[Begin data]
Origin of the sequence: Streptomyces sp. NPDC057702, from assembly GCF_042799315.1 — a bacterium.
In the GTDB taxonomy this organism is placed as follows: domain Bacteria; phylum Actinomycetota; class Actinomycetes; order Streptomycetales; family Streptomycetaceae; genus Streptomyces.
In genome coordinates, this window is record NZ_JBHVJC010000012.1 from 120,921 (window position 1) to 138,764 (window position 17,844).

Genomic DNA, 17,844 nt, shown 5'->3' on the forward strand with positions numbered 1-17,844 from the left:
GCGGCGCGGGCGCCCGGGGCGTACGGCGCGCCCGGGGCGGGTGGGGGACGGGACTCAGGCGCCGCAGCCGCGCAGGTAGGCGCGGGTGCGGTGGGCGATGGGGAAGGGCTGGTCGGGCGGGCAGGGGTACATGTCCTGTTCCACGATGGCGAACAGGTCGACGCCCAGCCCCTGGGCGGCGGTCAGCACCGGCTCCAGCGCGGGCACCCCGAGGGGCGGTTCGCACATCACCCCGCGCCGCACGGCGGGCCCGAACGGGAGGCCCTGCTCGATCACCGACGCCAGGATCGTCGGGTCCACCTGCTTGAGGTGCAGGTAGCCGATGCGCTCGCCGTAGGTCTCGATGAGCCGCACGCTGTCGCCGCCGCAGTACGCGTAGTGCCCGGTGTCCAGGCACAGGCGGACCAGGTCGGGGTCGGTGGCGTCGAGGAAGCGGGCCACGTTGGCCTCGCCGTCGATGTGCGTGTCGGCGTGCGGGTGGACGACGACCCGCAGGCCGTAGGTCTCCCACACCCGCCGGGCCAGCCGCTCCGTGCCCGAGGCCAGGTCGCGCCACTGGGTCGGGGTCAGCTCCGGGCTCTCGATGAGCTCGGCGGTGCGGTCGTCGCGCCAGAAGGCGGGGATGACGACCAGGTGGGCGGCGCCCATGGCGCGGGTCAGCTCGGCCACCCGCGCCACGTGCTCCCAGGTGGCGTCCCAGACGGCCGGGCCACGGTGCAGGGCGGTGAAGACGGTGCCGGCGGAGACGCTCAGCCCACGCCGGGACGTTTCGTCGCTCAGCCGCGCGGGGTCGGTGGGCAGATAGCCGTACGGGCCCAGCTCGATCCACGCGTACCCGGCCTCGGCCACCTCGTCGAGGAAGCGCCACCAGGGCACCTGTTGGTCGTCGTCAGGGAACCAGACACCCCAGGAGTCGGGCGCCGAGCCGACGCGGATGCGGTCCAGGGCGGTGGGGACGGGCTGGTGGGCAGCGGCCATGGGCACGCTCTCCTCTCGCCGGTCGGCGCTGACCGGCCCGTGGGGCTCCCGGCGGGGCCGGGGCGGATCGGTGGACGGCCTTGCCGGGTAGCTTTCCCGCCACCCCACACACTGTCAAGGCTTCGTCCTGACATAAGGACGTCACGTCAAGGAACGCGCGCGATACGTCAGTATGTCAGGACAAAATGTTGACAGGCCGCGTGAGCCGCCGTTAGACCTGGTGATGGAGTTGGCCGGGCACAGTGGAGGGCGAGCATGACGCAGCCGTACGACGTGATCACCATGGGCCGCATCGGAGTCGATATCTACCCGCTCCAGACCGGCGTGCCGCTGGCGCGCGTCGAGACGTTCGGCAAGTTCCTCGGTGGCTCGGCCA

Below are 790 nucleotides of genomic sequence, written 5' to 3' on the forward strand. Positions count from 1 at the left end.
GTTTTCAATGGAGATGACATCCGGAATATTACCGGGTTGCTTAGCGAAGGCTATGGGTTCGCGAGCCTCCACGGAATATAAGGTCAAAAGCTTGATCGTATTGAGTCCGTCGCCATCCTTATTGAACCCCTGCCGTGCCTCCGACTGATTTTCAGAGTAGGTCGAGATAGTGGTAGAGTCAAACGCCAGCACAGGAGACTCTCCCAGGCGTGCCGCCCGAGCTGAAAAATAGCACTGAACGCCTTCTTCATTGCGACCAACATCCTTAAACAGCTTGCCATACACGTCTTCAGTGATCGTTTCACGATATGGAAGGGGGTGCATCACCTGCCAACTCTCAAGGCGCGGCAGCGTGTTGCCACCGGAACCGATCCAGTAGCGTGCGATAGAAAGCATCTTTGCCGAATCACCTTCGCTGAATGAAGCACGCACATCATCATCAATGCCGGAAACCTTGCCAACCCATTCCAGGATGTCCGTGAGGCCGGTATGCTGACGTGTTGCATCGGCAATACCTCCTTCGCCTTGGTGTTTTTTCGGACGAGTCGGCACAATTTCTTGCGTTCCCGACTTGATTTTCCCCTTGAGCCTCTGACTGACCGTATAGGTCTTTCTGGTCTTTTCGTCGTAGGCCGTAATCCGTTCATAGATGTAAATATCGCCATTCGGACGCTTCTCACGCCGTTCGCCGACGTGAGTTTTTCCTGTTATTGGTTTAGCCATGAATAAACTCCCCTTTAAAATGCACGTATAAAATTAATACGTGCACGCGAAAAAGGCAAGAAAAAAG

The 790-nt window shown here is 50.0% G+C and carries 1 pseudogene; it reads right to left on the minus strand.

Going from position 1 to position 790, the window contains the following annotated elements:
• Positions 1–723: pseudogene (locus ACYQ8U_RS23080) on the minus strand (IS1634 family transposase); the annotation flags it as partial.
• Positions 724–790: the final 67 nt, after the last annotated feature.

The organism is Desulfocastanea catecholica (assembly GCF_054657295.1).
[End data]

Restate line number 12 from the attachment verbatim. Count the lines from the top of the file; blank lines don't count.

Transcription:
The organism is Desulfocastanea catecholica (assembly GCF_054657295.1).